“In our history, the courts have sometimes done that courageously and bravely, and other times they have fallen down on the job,” Cole continued. “And when they have fallen down on the job, you get a two-tier system in this country.”
Since President Joe Biden’s election, the 22 states where Republicans hold unified control of the governorship and the state legislature have moved with remarkable speed to create a two-tier system on issues including abortion, classroom censorship, and the treatment of LGBTQ people. “The fact that all of this is happening on so many different fronts simultaneously is unprecedented,” Donald Kettl, a former dean and professor emeritus of the University of Maryland’s School of Public Policy, told me.
This broad red-state push to retrench rights, as I’ve written, is reversing the general trend since the 1960s of nationalizing more rights, a process often called “the rights revolution.”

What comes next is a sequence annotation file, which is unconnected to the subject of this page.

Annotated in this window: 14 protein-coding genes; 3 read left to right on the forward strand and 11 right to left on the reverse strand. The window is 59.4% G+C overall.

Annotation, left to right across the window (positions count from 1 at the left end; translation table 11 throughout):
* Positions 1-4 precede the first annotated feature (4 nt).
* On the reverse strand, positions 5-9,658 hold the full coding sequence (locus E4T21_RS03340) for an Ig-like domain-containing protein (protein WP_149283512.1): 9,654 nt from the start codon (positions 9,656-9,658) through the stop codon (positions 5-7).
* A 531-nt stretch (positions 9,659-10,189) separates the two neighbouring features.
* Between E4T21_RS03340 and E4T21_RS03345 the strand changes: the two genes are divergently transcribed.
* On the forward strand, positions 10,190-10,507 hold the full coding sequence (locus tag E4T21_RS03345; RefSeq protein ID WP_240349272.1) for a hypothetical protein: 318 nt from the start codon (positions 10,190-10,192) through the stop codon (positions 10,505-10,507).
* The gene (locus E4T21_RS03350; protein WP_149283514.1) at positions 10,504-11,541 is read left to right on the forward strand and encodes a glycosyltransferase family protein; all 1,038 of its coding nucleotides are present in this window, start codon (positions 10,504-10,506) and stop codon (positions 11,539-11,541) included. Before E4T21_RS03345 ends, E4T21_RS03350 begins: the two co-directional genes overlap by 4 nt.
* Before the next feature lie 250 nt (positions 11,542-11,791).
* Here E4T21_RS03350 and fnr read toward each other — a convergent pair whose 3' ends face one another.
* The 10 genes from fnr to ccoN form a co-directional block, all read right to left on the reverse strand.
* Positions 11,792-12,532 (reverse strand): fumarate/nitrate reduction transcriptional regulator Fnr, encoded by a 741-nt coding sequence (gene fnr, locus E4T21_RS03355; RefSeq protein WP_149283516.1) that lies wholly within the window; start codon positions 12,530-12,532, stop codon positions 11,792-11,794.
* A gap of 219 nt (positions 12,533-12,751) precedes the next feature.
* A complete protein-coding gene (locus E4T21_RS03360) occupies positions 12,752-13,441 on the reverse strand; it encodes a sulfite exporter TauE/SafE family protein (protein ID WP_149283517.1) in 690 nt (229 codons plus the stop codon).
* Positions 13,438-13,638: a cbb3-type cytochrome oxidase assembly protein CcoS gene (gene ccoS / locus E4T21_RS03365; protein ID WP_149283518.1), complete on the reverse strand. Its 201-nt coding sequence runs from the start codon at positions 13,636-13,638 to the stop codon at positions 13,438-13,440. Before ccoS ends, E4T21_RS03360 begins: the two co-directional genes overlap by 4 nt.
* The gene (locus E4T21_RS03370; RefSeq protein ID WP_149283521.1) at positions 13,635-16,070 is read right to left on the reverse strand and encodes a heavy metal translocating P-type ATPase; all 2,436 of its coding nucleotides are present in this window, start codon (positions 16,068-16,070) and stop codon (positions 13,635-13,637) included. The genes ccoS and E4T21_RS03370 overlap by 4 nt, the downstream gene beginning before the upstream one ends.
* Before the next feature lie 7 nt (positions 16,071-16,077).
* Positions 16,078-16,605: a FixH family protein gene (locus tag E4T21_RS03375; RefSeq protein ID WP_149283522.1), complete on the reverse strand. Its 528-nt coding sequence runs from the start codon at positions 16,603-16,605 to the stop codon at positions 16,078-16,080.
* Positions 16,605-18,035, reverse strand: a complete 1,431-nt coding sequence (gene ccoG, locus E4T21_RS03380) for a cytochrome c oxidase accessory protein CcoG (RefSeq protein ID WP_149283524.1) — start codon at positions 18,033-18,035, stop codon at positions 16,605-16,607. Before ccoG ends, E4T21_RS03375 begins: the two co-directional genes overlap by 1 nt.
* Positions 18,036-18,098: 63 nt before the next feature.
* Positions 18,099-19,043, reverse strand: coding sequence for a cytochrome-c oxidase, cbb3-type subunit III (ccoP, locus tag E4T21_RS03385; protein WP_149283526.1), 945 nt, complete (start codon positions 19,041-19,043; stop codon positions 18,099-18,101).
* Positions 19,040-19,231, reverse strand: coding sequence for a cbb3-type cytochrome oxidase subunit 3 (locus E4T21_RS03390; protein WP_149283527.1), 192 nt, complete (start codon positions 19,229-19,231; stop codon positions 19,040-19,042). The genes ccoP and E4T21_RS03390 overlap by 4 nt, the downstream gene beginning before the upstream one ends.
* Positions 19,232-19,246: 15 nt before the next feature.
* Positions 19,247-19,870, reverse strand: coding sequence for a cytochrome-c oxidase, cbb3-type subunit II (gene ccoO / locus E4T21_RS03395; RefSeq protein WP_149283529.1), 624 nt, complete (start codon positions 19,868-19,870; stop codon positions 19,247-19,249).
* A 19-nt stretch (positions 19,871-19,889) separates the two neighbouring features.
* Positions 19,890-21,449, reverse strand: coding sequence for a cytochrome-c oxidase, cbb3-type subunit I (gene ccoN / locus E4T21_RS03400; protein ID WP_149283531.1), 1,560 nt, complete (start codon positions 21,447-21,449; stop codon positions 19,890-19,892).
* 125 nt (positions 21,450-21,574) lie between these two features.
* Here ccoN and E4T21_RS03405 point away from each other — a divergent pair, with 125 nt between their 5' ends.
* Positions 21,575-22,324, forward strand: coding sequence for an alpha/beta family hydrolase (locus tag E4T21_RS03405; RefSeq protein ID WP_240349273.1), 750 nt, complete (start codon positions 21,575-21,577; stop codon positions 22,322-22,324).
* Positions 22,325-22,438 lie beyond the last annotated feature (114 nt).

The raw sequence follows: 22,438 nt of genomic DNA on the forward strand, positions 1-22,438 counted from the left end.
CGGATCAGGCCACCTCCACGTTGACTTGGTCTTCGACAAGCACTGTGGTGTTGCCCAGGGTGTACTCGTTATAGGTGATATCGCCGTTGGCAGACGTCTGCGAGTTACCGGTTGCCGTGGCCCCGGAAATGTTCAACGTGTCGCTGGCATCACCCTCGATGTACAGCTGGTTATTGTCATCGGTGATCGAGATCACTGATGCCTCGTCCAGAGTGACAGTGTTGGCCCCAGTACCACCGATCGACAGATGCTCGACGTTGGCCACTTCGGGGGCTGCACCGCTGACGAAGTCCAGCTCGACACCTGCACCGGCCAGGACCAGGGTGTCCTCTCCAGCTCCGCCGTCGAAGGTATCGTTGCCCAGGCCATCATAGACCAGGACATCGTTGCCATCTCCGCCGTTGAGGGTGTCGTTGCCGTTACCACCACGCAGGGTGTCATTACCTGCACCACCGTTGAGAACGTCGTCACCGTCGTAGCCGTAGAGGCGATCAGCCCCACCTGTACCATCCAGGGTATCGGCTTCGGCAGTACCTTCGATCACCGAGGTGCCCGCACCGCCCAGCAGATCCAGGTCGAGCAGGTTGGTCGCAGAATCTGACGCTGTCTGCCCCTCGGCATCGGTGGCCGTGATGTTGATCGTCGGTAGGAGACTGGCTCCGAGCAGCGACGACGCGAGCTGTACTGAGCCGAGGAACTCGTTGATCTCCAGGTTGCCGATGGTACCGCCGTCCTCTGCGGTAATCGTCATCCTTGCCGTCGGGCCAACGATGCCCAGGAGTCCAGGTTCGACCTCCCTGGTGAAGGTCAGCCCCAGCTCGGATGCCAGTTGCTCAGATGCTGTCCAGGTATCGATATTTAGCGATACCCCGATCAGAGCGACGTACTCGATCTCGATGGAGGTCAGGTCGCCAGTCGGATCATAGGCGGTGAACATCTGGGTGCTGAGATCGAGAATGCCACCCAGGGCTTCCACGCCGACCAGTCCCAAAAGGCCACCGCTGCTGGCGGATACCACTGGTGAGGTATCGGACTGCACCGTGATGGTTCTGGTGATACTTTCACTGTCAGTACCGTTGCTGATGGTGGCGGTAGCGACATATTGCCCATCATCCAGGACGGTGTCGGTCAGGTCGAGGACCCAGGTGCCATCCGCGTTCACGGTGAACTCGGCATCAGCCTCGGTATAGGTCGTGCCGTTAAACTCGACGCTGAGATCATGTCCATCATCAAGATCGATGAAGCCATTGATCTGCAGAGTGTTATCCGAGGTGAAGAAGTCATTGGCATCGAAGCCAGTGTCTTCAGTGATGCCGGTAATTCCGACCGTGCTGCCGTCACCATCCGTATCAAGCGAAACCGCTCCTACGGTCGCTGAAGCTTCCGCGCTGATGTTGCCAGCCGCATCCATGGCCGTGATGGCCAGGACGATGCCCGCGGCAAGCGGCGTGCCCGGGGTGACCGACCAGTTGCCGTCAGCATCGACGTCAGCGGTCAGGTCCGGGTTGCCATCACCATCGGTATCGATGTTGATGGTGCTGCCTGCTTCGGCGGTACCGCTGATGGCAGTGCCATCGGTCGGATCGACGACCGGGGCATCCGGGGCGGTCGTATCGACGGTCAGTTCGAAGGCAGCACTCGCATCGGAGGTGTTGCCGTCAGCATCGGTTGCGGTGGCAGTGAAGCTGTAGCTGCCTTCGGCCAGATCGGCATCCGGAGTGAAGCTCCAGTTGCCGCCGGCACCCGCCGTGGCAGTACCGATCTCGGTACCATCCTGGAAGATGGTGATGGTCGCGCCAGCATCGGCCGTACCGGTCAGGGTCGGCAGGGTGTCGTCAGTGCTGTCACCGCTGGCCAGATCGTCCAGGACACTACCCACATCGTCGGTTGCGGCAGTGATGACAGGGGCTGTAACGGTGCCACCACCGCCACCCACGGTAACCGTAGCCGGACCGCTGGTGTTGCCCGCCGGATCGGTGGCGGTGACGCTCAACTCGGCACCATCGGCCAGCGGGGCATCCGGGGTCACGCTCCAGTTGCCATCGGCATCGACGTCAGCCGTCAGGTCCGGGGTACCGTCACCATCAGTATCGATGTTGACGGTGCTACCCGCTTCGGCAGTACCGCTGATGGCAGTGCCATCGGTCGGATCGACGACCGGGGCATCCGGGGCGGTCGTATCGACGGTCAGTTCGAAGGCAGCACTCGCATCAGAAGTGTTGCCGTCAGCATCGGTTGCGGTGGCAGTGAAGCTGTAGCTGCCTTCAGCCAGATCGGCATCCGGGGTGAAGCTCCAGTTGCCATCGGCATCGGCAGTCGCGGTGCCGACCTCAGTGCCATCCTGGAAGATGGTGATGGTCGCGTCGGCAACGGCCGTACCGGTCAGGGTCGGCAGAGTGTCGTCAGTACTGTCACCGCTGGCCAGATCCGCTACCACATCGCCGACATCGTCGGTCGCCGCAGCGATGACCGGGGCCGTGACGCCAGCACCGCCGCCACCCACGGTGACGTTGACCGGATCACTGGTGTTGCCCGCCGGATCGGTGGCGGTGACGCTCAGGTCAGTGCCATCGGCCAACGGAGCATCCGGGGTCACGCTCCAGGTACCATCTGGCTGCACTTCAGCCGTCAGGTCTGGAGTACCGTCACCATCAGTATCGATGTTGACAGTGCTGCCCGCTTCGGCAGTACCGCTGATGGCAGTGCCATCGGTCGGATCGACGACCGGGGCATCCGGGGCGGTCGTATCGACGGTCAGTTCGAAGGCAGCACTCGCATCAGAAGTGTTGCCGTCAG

Civil-rights advocates have limited options for reversing this tide of red-state legislation. So long as the Senate filibuster exists, Democrats have virtually no chance of passing national legislation to override the red-state actions on issues such as abortion and voting rights, even if the party regains unified control of the federal government after the 2024 elections.
In some states, opponents can try to rescind these measures directly through ballot initiatives, like the Ohio referendum that, if passed in November, would overturn the state’s six-week abortion ban. But not all states permit such referendums, and even in those that do, ballot measures to reverse many of the key red-state restrictions would face an uncertain fate given the underlying conservative lean of their electorates.